How they had employed John Chivery as their sole clerk and agent, seeing to whom he was devoted. And how, until the present hour, when authorities mighty in the Bank and learned in the law declared their successful labours ended, they had confided in no other human being.
'So if the whole thing had broken down, sir,' concluded Pancks, 'at the very last, say the day before the other day when I showed you our papers in the Prison yard, or say that very day, nobody but ourselves would have been cruelly disappointed, or a penny the worse.'
Clennam, who had been almost incessantly shaking hands with him throughout the narrative, was reminded by this to say, in an amazement which even the preparation he had had for the main disclosure smoothed down, 'My dear Mr Pancks, this must have cost you a great sum of money.'
'Pretty well, sir,' said the triumphant Pancks. 'No trifle, though we did it as cheap as it could be done. And the outlay was a difficulty, let me tell you.'
'A difficulty!' repeated Clennam. 'But the difficulties you have so wonderfully conquered in the whole business!' shaking his hand again.
'I'll tell you how I did it,' said the delighted Pancks, putting his hair into a condition as elevated as himself. 'First, I spent all I had of my own. That wasn't much.'
'I am sorry for it,' said Clennam: 'not that it matters now, though. Then, what did you do?'
'Then,' answered Pancks, 'I borrowed a sum of my proprietor.'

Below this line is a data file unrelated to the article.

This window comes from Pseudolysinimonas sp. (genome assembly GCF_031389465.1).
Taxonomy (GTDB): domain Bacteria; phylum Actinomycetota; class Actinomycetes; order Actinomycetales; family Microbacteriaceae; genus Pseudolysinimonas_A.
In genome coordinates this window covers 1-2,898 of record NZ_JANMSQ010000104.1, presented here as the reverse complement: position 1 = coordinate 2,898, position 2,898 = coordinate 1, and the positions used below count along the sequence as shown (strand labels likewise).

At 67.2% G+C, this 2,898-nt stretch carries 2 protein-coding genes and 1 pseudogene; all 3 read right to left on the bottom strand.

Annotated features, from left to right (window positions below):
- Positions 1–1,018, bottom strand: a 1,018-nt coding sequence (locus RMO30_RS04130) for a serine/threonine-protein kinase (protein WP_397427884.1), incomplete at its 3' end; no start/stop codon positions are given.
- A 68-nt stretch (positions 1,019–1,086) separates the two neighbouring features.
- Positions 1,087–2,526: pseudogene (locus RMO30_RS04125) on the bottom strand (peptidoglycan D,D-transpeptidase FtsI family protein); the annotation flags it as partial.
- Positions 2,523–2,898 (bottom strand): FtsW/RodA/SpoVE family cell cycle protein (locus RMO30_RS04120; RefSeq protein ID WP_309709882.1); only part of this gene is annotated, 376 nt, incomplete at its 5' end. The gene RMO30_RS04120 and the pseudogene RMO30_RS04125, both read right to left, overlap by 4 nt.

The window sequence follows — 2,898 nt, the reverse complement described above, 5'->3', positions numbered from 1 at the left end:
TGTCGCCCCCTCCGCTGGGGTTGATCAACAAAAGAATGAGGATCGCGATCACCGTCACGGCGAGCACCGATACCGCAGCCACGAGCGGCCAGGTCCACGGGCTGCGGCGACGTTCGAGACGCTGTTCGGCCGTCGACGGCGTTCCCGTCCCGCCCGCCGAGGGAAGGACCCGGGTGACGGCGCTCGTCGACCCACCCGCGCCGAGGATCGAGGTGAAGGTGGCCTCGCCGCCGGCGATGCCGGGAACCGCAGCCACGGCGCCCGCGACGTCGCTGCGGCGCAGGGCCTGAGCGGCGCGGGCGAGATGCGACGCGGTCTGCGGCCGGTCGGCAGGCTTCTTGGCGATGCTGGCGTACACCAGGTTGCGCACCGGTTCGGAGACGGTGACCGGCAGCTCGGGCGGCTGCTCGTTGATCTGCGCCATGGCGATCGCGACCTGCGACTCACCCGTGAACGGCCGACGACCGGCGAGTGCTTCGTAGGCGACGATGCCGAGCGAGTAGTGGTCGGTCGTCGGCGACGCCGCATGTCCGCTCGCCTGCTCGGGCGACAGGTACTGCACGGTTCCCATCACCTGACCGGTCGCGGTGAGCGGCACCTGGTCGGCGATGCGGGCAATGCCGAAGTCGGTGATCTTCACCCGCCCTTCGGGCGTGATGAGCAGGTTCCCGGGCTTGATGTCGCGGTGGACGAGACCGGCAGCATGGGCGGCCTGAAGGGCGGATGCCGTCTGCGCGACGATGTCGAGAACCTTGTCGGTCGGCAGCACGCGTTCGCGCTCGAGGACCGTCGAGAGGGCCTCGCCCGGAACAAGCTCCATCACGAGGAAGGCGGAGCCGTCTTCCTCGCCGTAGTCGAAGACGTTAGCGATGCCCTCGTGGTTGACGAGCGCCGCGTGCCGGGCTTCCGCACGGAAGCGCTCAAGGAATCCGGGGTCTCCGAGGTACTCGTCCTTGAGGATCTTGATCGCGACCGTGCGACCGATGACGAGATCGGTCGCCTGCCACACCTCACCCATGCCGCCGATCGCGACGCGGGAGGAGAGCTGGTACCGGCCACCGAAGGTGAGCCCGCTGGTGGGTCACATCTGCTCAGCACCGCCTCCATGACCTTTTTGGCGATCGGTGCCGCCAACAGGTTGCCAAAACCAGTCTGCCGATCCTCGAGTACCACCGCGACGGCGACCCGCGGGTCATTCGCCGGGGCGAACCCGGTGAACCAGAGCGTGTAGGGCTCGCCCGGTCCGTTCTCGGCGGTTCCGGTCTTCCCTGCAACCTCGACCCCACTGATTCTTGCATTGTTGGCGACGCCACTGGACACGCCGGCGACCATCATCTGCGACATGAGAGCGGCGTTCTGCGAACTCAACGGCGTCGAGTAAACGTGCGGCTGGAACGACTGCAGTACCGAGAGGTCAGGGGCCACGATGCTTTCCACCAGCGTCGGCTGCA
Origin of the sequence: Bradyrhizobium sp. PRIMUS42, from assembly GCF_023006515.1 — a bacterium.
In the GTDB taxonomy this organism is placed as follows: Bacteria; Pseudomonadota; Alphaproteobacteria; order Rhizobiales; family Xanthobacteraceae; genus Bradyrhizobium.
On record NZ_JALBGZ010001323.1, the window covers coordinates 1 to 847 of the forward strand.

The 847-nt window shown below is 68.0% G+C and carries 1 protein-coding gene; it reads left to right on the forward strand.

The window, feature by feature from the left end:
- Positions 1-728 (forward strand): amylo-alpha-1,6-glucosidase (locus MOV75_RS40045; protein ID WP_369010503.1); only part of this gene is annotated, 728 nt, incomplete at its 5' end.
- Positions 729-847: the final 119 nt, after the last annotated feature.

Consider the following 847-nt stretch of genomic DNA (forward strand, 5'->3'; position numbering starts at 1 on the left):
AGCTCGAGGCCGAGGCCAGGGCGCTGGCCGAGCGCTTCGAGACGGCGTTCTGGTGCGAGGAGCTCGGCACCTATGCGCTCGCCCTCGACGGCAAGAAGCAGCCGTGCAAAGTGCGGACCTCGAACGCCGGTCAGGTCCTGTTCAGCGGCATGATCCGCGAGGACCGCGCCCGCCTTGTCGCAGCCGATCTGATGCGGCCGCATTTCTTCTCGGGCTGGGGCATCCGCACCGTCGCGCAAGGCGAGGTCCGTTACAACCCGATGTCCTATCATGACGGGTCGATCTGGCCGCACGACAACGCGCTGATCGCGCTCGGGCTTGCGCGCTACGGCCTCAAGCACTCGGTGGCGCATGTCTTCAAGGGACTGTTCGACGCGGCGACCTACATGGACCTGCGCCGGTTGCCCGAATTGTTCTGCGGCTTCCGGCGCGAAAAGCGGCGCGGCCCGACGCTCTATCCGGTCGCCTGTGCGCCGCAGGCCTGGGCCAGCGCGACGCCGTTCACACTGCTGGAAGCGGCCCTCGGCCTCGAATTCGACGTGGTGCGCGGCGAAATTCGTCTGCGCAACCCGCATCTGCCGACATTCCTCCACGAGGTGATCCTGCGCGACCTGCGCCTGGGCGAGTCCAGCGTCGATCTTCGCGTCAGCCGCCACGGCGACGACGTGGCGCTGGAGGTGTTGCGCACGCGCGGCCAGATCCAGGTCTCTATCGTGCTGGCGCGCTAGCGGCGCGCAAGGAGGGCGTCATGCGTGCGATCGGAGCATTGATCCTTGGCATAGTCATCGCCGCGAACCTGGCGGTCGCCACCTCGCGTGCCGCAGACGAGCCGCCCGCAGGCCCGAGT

'Of Mr Casby?' said Clennam. 'He's a fine old fellow.'
'Noble old boy; an't he?' said Mr Pancks, entering on a series of the dryest snorts. 'Generous old buck. Confiding old boy. Philanthropic old buck. Benevolent old boy! Twenty per cent. I engaged to pay him, sir. But we never do business for less at our shop.'
Arthur felt an awkward consciousness of having, in his exultant condition, been a little premature.
'I said to that boiling-over old Christian,' Mr Pancks pursued, appearing greatly to relish this descriptive epithet, 'that I had got a little project on hand; a hopeful one; I told him a hopeful one; which wanted a certain small capital. I proposed to him to lend me the money on my note. Which he did, at twenty; sticking the twenty on in a business-like way, and putting it into the note, to look like a part of the principal. If I had broken down after that, I should have been his grubber for the next seven years at half wages and double grind. But he's a perfect Patriarch; and it would do a man good to serve him on such terms--on any terms.'
Arthur for his life could not have said with confidence whether Pancks really thought so or not.